American Psychological Association, Task Force on Mental Health and Abortion. (2008). Report of the Task Force on Mental Health and Abortion. Washington, DC: Author. Retrieved from

National Child Traumatic Stress Network, Justice Consortium, Schools Committee, & Culture Consortium. (2017). Addressing Race and Trauma in the Classroom: A Resource for Educators. Los Angeles, CA, & Durham, NC: National Center for Child Traumatic Stress.

Worrell, F. C. (2022). Restricting access to abortion likely to lead to mental health harm, APA States.

Our sincere thanks to Michelle E. Roley, Ph.D., Jessica A. Latack, Ph.D., who prepared this statement.

What Is Cognitive Behavior Therapy?

Cognitive Behavioral Therapy is a type of treatment that is based firmly on research findings.  It places emphasis on changing your cognitions (thoughts) or behaviors (actions) in order to effect change in how you feel. These approaches help people in achieving specific changes or goals.

Changes or goals might involve:

A way of acting: like smoking less or being more outgoing;
A way of feeling: like helping a person to be less scared, less depressed, or less anxious;
A way of thinking: like learning to problem-solve or get rid of self-defeating thoughts;
A way of dealing with physical or medical problems: like reducing back pain or helping a person stick to a doctor’s suggestions.

Cognitive behavioral therapists usually focus more on the current situation and its solution, rather than the past. They concentrate on a person’s views and beliefs about their life. CBT is an effective treatment for individuals, parents, children, couples, and families. The goal of CBT is to help people improve and gain more control over their lives by changing behaviors that don’t work well to ones that do.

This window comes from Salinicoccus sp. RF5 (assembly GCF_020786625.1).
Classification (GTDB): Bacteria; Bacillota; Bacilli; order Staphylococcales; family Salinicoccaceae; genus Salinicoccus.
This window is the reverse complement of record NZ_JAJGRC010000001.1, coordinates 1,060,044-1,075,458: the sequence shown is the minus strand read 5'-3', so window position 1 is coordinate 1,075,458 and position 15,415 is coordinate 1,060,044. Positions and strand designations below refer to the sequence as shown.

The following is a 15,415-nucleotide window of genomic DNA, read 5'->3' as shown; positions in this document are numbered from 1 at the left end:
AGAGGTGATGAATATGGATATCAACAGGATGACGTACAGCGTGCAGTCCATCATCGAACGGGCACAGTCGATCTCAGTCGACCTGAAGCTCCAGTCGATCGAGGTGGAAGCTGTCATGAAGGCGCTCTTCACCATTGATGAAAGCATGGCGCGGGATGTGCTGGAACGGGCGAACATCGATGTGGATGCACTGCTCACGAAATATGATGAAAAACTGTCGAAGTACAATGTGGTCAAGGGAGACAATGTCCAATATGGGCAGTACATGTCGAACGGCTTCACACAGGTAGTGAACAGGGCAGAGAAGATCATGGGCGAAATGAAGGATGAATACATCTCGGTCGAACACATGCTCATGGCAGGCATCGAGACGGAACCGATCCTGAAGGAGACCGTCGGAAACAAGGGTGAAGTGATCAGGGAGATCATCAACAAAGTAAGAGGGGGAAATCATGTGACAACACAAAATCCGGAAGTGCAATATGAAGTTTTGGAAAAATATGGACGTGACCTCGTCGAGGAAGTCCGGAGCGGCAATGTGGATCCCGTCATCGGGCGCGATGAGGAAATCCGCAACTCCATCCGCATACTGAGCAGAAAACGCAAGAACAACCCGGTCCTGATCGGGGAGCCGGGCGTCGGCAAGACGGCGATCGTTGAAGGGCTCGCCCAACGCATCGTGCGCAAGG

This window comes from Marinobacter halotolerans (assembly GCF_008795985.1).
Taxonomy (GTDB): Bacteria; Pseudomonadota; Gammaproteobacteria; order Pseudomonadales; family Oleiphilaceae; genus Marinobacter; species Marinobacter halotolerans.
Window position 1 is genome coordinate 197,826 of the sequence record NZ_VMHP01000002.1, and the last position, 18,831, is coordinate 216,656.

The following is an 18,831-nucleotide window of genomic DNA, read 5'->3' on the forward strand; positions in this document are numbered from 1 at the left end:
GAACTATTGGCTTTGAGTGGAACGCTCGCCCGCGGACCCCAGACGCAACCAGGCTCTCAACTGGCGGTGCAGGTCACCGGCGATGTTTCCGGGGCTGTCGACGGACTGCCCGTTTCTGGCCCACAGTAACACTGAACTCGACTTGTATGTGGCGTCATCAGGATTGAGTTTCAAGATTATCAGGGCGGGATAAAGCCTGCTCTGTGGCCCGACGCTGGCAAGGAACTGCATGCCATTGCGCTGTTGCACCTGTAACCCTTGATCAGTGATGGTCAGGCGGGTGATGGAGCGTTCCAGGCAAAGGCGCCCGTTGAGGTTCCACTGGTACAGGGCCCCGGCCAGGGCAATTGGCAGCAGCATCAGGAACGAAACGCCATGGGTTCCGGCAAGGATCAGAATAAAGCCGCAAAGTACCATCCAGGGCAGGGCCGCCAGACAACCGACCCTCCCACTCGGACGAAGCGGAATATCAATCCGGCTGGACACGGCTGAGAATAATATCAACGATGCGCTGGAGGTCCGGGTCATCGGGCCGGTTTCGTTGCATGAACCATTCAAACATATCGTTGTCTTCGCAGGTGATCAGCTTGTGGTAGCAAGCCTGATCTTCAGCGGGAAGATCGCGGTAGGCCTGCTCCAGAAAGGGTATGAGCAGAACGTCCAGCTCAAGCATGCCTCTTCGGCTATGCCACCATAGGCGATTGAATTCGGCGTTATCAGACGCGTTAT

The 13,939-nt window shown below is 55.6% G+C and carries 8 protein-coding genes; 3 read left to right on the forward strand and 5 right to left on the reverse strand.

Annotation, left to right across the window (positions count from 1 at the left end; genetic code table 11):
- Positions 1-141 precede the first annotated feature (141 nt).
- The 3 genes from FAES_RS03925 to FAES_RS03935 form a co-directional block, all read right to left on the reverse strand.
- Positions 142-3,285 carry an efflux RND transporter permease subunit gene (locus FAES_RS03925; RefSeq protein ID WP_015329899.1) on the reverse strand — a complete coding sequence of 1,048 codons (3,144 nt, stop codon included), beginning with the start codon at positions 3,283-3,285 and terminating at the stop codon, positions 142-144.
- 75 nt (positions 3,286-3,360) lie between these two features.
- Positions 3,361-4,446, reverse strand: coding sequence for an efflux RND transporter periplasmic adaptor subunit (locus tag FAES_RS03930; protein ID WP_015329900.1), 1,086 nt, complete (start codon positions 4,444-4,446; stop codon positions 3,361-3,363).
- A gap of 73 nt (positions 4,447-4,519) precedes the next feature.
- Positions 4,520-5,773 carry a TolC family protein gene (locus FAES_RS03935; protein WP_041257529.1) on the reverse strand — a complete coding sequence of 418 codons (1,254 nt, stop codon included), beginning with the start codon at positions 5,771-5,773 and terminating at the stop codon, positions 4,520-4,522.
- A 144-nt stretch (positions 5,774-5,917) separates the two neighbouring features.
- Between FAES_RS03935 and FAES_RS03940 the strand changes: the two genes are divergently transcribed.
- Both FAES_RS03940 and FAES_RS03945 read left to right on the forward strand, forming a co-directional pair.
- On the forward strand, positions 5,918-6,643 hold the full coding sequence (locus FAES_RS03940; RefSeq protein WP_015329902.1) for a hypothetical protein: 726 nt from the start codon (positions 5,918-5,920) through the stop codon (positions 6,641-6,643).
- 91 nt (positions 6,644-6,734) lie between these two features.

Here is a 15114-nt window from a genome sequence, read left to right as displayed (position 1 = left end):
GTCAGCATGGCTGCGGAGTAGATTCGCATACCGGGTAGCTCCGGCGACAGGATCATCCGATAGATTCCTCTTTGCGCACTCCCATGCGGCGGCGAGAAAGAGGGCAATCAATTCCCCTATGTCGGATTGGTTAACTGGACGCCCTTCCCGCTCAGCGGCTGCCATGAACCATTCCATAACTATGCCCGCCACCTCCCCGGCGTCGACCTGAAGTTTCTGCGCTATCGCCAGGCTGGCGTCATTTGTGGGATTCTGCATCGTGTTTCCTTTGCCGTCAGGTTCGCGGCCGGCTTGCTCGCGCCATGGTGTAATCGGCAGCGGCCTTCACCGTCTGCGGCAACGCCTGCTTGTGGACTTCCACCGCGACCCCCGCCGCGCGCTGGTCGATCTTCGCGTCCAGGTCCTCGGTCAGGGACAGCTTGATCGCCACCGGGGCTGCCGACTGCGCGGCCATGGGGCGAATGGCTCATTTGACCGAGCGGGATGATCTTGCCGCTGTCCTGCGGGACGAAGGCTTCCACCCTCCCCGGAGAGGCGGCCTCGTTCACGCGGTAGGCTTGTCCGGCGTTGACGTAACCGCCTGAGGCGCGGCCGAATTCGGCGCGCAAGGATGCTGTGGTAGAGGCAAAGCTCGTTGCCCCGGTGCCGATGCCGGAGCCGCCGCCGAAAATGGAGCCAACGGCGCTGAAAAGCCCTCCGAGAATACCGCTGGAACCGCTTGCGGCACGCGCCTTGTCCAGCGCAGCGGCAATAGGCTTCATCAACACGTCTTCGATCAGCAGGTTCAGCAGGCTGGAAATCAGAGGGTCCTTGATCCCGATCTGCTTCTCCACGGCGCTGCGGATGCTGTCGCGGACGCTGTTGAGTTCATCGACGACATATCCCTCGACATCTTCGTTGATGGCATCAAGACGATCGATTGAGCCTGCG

How to Get Help

If you are looking for help, either for yourself or someone else, you may be tempted to call someone who advertises in a local publication or who comes up from a search of the Internet. You may, or may not, find a competent therapist in this manner. It is wise to check on the credentials of a psychotherapist. It is expected that competent therapists hold advanced academic degrees. They should be listed as members of professional organizations, such as the Association for Behavioral and Cognitive Therapies or the American Psychological Association. Of course, they should be licensed to practice in your state. You can find competent specialists who are affiliated with local universities or mental health facilities or who are listed on the websites of professional organizations. You may, of course, visit our website ( and click on “Find a CBT Therapist”

The Association for Behavioral and Cognitive Therapies (ABCT) is an interdisciplinary organization committed to the advancement of a scientific approach to the understanding and amelioration of problems of the human condition. These aims are achieved through the investigation and application of behavioral, cognitive, and other evidence-based principles to assessment, prevention, and treatment.